a couple of tablespoons of milk

Prepare the brownie mix according to package directions for fudgy brownies. Within the last 5 minutes of bake time, scatter some mini marshmallows on top of the batter. Don't make it a solid layer, but get it even. Return the pan to the oven to finish baking the brownies and melt and toast the marshmallows. Remove from oven and sprinkle some chopped walnuts on top. In a saucepan or the microwave, melt the chocolate chips with the milk and stir until smooth. Dribble on top of the brownies. Cool, cut and serve by, uh, arranging artfully on a platter. ;)

Saturday, October 4, 2008

Pepperoni rolls

A couple just moved from Sedona, Arizona, to Terra Alta to join my church's ministry team. One of my contributions to the luncheon reception to welcome them is pepperoni rolls, a West Virginia invention. Someone in Marion County got the notion to bake pepperoni in bread dough for Italian American coal miners to carry in their lunchboxes.

Here's how I make mine:

Two loaves Rhodes frozen bread dough, thawed
3/4 pound thin sliced deli sandwich pepperoni
1/4 pound thin sliced salami
Mozzarella or provolone cheese (optional, I didn't use it this time) sliced is more manageable than shredded

Cut the bread dough loaves each into 12 equal pieces. Working with one piece at a time, roll out the dough till it's about the size of a deck of cards. Stack together about 3 slices pepperoni and one slice salami (and a slice of cheese if you're using). Roll up. Roughly chop it with your knife on your workspace (this releases oils from the meat to make a good orange "grease spot" on the bottom of the roll.) Put it in the center of the dough. Fold in the short ends and then roll up the long ends. Place it in a greased 13-by-9-inch pan to double in size -- about 12 rolls per pan. Bake according to the dough package directions. Rub with butter when they come out of the oven. Makes two dozen.

Thursday, October 2, 2008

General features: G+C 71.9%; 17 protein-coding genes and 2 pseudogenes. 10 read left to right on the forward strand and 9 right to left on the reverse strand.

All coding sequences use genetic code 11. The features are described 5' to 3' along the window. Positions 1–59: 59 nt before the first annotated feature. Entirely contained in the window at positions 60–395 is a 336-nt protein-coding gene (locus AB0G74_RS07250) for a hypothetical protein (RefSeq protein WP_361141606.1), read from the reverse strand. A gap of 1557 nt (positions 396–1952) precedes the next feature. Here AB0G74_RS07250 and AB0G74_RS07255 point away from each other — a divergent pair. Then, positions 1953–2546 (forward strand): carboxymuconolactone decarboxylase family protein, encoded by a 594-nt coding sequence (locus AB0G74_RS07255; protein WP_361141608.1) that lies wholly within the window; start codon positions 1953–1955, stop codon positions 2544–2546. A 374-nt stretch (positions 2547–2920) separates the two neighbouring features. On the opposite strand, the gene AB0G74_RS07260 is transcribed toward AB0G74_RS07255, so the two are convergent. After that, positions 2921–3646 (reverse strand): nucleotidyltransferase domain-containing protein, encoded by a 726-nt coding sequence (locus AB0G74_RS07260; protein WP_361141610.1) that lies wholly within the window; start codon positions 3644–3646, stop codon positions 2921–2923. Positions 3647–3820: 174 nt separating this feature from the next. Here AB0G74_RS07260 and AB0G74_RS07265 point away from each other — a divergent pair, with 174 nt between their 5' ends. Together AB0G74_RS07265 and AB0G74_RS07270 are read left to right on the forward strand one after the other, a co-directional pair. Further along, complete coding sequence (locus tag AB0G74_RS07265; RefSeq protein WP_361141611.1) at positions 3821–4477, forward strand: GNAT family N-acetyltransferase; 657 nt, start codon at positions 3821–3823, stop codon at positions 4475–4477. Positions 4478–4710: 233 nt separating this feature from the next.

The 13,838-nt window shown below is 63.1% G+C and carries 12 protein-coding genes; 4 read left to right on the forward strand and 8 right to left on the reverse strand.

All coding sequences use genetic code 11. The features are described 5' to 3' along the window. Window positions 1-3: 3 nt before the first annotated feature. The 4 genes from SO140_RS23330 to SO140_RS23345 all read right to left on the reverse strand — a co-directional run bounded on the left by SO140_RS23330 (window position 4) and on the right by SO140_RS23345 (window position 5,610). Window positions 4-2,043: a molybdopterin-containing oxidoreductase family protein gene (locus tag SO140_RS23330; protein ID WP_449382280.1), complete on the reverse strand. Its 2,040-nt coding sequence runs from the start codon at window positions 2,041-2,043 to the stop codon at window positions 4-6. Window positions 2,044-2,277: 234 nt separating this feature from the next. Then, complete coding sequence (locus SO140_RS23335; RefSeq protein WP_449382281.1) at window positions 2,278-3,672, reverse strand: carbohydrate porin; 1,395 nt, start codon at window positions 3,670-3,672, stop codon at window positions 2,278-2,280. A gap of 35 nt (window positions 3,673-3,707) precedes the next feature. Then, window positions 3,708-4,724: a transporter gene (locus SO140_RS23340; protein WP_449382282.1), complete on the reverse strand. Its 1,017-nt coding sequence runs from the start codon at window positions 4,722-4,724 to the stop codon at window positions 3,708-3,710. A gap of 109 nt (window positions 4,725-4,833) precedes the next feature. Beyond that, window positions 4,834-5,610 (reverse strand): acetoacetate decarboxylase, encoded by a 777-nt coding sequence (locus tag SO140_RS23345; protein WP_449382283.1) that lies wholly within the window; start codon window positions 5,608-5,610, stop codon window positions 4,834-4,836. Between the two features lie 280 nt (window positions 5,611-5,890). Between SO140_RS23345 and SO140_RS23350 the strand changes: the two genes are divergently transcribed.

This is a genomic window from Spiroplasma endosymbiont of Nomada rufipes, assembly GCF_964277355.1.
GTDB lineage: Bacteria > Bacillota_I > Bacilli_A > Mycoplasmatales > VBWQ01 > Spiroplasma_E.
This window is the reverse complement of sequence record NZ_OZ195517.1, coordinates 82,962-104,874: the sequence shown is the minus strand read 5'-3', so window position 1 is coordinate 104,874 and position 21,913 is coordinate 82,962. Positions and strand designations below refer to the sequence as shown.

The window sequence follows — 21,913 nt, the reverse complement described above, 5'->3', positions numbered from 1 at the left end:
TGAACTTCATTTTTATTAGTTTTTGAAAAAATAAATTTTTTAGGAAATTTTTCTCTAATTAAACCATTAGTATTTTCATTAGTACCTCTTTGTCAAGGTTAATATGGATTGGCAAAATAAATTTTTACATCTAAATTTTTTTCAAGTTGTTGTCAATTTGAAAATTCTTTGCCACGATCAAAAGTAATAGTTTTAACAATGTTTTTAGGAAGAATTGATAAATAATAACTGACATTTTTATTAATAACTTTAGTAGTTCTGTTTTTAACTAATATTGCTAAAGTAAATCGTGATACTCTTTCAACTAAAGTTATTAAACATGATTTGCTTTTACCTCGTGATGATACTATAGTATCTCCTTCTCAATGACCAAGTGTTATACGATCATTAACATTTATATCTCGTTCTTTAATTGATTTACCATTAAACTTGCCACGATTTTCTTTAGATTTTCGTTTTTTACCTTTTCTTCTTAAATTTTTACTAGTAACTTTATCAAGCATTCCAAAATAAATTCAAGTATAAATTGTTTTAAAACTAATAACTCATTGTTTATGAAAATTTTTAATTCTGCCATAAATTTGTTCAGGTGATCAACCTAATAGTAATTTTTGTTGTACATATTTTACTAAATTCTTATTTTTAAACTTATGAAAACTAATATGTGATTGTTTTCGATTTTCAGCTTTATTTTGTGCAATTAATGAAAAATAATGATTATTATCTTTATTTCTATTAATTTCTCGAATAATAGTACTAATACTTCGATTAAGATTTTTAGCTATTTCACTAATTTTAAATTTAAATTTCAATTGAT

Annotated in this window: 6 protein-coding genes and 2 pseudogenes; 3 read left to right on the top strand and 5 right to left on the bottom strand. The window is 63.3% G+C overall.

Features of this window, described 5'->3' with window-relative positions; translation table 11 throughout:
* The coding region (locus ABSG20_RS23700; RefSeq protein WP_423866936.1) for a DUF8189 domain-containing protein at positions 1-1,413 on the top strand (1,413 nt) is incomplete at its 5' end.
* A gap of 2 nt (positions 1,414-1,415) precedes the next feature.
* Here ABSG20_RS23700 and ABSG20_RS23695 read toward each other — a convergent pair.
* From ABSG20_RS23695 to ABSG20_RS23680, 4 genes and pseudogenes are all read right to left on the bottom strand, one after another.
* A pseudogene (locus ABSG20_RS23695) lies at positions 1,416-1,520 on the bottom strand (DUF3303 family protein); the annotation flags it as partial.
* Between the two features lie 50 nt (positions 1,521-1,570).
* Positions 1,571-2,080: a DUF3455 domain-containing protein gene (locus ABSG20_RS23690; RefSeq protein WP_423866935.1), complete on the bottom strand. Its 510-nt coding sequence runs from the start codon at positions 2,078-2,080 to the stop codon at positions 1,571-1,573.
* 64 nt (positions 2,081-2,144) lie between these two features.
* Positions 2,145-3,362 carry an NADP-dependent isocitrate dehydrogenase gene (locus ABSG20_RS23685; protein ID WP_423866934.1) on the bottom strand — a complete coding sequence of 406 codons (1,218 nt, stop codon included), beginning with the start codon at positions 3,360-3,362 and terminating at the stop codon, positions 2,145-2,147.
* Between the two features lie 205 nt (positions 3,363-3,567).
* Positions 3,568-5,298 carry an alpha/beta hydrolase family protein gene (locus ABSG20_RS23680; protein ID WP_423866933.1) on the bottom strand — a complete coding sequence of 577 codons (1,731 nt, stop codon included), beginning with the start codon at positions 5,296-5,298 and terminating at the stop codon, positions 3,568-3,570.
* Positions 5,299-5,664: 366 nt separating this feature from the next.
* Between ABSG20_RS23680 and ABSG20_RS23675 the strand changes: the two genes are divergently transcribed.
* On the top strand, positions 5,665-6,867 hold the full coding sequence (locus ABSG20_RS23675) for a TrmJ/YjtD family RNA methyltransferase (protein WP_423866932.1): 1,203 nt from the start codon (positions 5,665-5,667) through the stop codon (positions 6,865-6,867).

Cool nights, warm wings

We had an out-of-the-ordinary main dish tonight. I made chicken wings in the crockpot because it was an overscheduled day. So much so that they might've been left in a little too long -- they were falling off the bone. Not a quality I want in a meaty, saucy rib I grip and gnosh. While I might remember this for football games and the Christmas Eve party, I might more likely try the recipe again with ribs and serve the sauce over rice. I think it would go just fine. Some of you might like to try it with chicken thighs.

From Taste of Home's Simple & Delicious March/April 2008
3 pounds chicken wingettes (about 30)
dash pepper
1 1/2 cups ketchup
1/4 cup packed brown sugar
1/4 cup red wine vinegar
2 tablespoons Worcestershire sauce
1 tablespoon Dijon mustard
1 teaspoon minced garlic (not the jarred kind, folks -- icky)
1 teaspoon Liquid Smoke, optional
Sesame seeds, optional

Sprinkle chicken wings with salt and pepper. Broil 4-6 inches from the heat for 5-10 minutes on each side or until golden brown. Transfer to a greased 5-quart slow cooker.

Combine the ketchup, brown sugar, vinegar, Worcestershire sauce, mustard, garlic, Liquid Smoke if desired and a little more salt if you wish. Pour over wings. Toss to coat. Cover and cook on low for 3 hours 15 minutes to 3 hours 45 minutes or until chicken juices run clear. Sprinkle with sesame seeds if desired.

Wednesday, October 1, 2008

Comfort in a cup

My house smells like scorched dust, leftover spaghetti and hot cocoa. Mmmm.
It is 39 degrees and drizzly here on the mountain. My husband turned on the furnace tonight when he got home -- unbidden. I was prepared to bundle up and take it a few more weeks. Also without much prompting he made hot cocoa from scratch while our daughter took her bath. "Smells like brownies," she said. After she was tucked in, I set to putting away our summer clothes and hanging up our winter wear. I couldn't think of a nicer way to welcome my favorite season on the first truly cold night.

Here's the recipe:

Top of stove six servings
1/2 cup sugar
1/4 cup Hershey's Cocoa
Dash salt
1/3 cup hot water
4 cups milk
3/4 teaspoon vanilla extract

Mix sugar, cocoa and salt in saucepan; stir in water.
Cook and stir over medium heat until mixture boils; boil and stir 2 minutes.
Stir in milk and heat. Do not boil.
Remove from heat; add vanilla.